View Full Version : Just came accross this today....

11-05-2008, 04:30 PM
...thought some of you may want to know.

The following article that appeared in today's Ottawa Citizen is reproduced under the fair comment provision of the copyright act.

Decorated pilot dies in crash
Fighter ace credited for wounding Rommel in July 1944

Jack Spearman and Randy Boswell
Canwest News Service

Monday, October 20, 2008

The Canadian Spitfire pilot often credited with seriously wounding storied German Field Marshal Erwin Rommel in a strafing attack in the critical weeks after D-Day, has died. Charley Fox was 88.

The much-decorated flyer from London, Ont., was killed in a weekend automobile crash near Tillsonburg, Ont.

It took years before Mr. Fox was cited for the attack on Rommel -- there were counterclaims by the Americans that one of their aircraft was responsible. As well, a South African pilot is also thought to have carried out the attack.

Rommel was Germany's leading field commander during the Second World War, earning the nickname "Desert Fox" for his African campaign. He had been summoned to France to prepare for the expected Allied invasion.

The strafing effectively ended Rommel's career. While still recovering from severe head injuries suffered in the incident, he was implicated in a plot to overthrow Adolf Hitler and forced into suicide in October 1944.

How history might have unfolded had Rommel not been incapacitated by the Spitfire remains one of the great "what ifs" of the history.

"He was badly, badly hurt," Mr. Fox said during a 2004 interview with the Citizen.

"I end up thinking, 'What if I hadn't been airborne at the time? What if I hadn't shot him up? Would that have changed the war? Or would it have lengthened it?'"

On July 17, 1944, Mr. Fox and his squadron left their airfield at Bernières-sur-Mer in Normandy.

"As soon as we got airborne at Bernières-sur-Mer, we started heading toward Caen and we split up into three sections of four, and we were to look for 'targets of opportunity' -- anything that was moving. It was the other side of Caen, and I saw this staff car coming along between a line of trees on a main road," said Mr. Fox.

"I made no motion until it was just about nine o'clock, and I did a diving, curving attack down and I probably started firing at about 300 yards. I saw hits on it and I saw it start to curve and go off the road -- and by then I'm on my way."

Mr. Fox said the incident remains "very clear in my mind."

A U.S. aircrew initially claimed to have fired on Rommel's car. Other accounts say South African pilot J.J. Le Roux carried out the strike.

But a Quebec historian researching the controversy says the official operational record book of Mr. Fox's unit, 412 Squadron, puts him in the air at the right time and place to have taken out Rommel.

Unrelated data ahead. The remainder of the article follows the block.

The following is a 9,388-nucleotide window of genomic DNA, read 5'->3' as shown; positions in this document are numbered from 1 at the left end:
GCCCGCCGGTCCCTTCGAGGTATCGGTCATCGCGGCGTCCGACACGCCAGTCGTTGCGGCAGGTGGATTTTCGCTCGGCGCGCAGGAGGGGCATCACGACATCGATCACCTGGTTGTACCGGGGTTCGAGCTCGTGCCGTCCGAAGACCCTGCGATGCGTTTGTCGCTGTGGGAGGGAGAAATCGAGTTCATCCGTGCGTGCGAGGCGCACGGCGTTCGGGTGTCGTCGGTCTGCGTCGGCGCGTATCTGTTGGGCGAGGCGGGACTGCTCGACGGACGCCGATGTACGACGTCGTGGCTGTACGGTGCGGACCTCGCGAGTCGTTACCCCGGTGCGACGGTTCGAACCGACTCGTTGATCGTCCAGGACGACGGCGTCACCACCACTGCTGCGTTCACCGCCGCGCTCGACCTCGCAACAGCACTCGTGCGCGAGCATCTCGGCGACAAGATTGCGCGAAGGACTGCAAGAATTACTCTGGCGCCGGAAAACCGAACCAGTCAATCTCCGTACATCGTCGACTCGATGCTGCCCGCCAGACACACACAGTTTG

"Charley Fox is probably the guy that fired at Rommel's car," concludes Michel Lavigne.

Mr. Fox had an outstanding record as an airman. He ended the war with credit for nine enemy aircraft and 153 vehicles and locomotives destroyed or damaged, according to a 412 Squadron description of his exploits.

He was also awarded the Distinguished Flying Cross and bar -- equivalent to a second DFC -- for "exceptional courage and skill."

Tillsonburg is 45 kilometres southeast of London.

Funeral arrangements have not yet been announced.

© The Ottawa Citizen 2008

11-05-2008, 05:27 PM
Sad to see another vet pass. http://forums.ubi.com/images/smilies/16x16_smiley-sad.gif

Rest in peace, Mr. Fox!

11-05-2008, 06:31 PM
I'm from London Ont and this made headlines when it happened. Sad news indeed. http://forums.ubi.com/groupee_common/emoticons/icon_frown.gif

11-05-2008, 09:19 PM
Vancouver BC. It was national news. Sad way for him to go.

11-06-2008, 02:47 AM
sad it is that of all the german high command people one of the few Not Nazi's had to die. would have been better if it was hitler that they maneged to kill in 1944.

11-06-2008, 02:13 PM
It is always a sad day to hear of things like this. I think of the day when the last combat veteran of that time will pass, and no longer will we say to ourselves, "We've lost another one", rather, all we can do is remember those brave souls.

11-08-2008, 02:06 PM
Well, he made a good job keeping one of the best German military minds out of the field.

But to be sincere, the days of Rommel were doomed. Wounded or not, he was to share the fate of all the other conspirators against Hitler, just a few months later.

Rommel was notoriously fed up with the nazi regime, and he had many mighty enemies -like everybody in those unsafe times.